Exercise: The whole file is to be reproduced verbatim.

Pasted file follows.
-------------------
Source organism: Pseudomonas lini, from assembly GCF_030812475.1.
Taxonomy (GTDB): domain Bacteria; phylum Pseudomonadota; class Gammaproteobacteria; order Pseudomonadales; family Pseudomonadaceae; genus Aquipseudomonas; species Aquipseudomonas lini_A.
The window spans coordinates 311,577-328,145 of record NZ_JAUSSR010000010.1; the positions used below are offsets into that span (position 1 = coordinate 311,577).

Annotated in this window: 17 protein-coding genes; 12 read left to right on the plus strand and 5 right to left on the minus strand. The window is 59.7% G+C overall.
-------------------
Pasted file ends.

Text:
Source organism: Pseudomonas lini, from assembly GCF_030812475.1.
Taxonomy (GTDB): domain Bacteria; phylum Pseudomonadota; class Gammaproteobacteria; order Pseudomonadales; family Pseudomonadaceae; genus Aquipseudomonas; species Aquipseudomonas lini_A.
The window spans coordinates 311,577-328,145 of record NZ_JAUSSR010000010.1; the positions used below are offsets into that span (position 1 = coordinate 311,577).

Annotated in this window: 17 protein-coding genes; 12 read left to right on the plus strand and 5 right to left on the minus strand. The window is 59.7% G+C overall.